About that News Corp. Letter from Judith Regan…

I had touched on this subject earlier today on Twitter but now that I’m home I can expand on my thesis in more detail…

There was something odd about the New York Times story on the revelation of the alleged un-named executive in the allegations made by Judith Regan’s lawsuit against News Corp. being Roger Ailes: the existence of a letter from Regan in News Corp.’s possession stating that Ailes did not intend to influence Regan.

In a statement released on Wednesday, a News Corporation spokeswoman did not deny that Mr. Ailes was the executive on the recording. But the spokeswoman, Teri Everett, said News Corporation had a letter from Ms. Regan “stating that Mr. Ailes did not intend to influence her with respect to a government investigation.” Ms. Everett added, “The matter is closed.”

Ms. Everett declined to release the letter, and Ms. Regan’s lawyer, Robert E. Brown, said the News Corporation’s description of the letter did not represent Ms. Regan’s complete statement.

What makes this odd is not that the letter may or may not rebut or undercut Regan’s original allegation (we haven’t heard the tape nor seen the letter so there’s no way to know for sure one way or another whether the tape proves the allegation or whether the letter convincingly negates the allegation) but the fact that the letter even exists and is in News Corp.’s possession.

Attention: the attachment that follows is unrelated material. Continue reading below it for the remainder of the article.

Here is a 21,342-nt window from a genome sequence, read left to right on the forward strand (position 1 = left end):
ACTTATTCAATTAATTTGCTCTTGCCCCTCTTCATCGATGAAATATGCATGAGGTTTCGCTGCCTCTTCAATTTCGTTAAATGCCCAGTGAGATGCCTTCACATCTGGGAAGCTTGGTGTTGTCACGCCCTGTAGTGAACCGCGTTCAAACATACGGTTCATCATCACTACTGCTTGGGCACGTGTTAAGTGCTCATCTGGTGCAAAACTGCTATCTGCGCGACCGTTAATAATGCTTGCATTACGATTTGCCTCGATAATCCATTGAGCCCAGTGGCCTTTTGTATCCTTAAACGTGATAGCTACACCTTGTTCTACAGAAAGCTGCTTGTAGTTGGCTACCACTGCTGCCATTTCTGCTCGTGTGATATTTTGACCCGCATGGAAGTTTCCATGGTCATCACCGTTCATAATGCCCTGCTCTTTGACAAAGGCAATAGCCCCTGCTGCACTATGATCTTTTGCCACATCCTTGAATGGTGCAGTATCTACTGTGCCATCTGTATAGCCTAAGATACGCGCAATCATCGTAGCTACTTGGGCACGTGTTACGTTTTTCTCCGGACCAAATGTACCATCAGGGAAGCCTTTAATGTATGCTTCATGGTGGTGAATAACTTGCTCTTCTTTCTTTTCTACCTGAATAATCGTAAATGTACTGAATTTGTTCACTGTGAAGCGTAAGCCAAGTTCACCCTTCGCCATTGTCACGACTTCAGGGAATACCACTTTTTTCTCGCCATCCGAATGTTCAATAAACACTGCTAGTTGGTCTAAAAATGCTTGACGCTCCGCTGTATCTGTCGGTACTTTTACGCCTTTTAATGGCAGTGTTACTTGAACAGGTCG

I have no doubt that this letter exists, which by extrapolation means that a tape recording of some sort also exists. The question is why does this letter exist? Let’s consider the significance of its existence. Why would Regan write such a declaratory letter? Surely it wasn’t written before Regan was fired from News Corp. There would be no reason for Regan to write such a letter stating what the letter purports to state. Would you volunteer on your own, at your own instigation, a letter stating a fact that counters…nothing…since there’s no allegation to the contrary out there in the public domain? Of course you wouldn’t. There would be no need.

The only plausible reason she would write such a letter that I can see, either on her own unilaterally or otherwise, would be to counter an allegation that already existed. So this letter had to have been written after Regan instituted legal action against News Corp.

Now why would she do such a thing? From a legal standpoint it makes no sense to write a letter that undercuts her own legal position while the case is ongoing. Ergo, the letter had to have been written as part of the settlement. News Corp publicly retracts its allegation that Regan made an anti-Semitic remark to HarperCollins Lawyer Mark H. Jackson and pays out $10.75 million to Regan and Regan in turn writes a letter saying Ailes “did not intend to influence her with respect to a government investigation”. That’s one theory.